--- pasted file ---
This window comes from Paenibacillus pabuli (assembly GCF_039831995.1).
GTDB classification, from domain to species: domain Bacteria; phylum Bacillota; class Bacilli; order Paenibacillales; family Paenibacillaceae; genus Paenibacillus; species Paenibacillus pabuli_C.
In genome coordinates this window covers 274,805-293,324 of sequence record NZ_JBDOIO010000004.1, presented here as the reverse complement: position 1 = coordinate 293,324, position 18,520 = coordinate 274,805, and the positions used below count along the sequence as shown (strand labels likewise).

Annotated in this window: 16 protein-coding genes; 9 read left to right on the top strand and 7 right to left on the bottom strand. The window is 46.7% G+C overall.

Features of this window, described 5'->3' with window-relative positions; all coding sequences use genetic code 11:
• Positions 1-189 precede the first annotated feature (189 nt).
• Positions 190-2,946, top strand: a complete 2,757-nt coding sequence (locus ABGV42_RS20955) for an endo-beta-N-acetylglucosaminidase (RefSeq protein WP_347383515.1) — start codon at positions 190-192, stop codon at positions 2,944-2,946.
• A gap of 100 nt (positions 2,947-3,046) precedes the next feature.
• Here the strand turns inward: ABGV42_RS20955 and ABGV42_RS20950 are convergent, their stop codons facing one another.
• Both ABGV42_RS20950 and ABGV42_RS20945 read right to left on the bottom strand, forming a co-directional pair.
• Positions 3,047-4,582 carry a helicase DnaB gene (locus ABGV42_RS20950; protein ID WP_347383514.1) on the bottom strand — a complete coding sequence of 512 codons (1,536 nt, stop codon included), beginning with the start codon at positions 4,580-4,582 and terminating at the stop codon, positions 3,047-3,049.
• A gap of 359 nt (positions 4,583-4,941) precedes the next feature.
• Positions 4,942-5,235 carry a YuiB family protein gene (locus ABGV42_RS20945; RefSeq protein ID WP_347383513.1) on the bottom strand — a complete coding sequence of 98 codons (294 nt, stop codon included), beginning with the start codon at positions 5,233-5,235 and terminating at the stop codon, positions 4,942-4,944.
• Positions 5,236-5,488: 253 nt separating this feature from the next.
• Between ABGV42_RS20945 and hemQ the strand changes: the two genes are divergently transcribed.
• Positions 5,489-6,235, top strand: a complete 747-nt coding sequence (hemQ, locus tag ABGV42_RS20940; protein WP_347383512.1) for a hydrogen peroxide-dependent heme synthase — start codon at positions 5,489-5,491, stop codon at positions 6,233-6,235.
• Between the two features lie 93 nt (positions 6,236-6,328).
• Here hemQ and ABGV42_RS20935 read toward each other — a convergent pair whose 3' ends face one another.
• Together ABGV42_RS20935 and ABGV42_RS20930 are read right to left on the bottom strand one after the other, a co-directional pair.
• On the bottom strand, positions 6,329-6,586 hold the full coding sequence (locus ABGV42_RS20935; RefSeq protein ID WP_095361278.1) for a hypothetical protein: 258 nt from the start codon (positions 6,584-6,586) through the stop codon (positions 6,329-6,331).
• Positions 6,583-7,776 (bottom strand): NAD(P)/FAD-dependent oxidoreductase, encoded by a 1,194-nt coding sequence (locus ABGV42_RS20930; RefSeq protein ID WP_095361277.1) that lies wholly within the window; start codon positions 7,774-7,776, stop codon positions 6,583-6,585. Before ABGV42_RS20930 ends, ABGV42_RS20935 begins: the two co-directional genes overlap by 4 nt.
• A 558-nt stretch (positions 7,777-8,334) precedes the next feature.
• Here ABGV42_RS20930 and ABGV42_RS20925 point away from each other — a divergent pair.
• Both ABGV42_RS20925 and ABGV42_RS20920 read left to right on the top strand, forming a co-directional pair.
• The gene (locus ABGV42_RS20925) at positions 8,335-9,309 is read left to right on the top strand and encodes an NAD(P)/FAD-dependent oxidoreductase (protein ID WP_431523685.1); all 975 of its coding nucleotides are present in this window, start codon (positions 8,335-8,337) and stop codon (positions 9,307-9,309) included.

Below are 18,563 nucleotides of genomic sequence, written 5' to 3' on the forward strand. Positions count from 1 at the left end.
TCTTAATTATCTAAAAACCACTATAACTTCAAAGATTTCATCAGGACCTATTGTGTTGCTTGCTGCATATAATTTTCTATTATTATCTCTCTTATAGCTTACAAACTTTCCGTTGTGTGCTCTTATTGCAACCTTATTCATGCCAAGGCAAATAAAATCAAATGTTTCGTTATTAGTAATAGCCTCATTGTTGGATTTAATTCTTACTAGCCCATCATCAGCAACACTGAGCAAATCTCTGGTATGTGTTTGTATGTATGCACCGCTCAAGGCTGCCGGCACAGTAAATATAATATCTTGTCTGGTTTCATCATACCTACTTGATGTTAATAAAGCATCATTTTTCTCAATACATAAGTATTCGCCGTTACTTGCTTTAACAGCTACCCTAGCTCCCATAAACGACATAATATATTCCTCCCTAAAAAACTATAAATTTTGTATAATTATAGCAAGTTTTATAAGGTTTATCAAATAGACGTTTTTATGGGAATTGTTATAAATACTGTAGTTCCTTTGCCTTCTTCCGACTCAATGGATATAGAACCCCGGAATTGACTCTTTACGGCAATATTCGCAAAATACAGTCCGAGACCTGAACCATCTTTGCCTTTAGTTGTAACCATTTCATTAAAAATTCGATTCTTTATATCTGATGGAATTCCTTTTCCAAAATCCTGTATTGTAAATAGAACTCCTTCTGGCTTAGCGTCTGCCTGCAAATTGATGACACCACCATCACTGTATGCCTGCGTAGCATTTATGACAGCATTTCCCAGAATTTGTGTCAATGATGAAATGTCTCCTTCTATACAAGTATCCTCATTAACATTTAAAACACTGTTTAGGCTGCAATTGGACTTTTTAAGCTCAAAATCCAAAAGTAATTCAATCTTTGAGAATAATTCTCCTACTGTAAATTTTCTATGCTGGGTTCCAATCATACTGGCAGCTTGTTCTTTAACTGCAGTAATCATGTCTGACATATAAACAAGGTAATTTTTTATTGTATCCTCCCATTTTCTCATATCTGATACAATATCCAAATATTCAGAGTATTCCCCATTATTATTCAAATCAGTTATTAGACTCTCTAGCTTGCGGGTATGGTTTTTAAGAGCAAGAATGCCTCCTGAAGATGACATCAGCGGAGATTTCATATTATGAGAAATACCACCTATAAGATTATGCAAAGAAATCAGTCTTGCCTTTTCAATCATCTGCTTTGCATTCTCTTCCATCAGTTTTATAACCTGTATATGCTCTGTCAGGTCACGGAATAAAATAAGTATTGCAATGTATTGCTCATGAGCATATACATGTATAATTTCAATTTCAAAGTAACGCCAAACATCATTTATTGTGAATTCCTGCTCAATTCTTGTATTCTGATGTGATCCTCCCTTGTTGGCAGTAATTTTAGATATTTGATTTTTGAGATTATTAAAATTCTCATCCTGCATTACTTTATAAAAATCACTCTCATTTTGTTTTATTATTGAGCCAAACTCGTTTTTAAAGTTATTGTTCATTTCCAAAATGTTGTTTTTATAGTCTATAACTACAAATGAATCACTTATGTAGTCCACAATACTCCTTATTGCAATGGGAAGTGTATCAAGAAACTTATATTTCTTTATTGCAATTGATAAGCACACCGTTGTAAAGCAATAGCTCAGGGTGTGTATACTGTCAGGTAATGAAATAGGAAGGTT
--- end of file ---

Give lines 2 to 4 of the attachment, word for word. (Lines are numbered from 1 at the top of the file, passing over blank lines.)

GTDB classification, from domain to species: domain Bacteria; phylum Bacillota; class Bacilli; order Paenibacillales; family Paenibacillaceae; genus Paenibacillus; species Paenibacillus pabuli_C.
In genome coordinates this window covers 274,805-293,324 of sequence record NZ_JBDOIO010000004.1, presented here as the reverse complement: position 1 = coordinate 293,324, position 18,520 = coordinate 274,805, and the positions used below count along the sequence as shown (strand labels likewise).

Annotated in this window: 16 protein-coding genes; 9 read left to right on the top strand and 7 right to left on the bottom strand. The window is 46.7% G+C overall.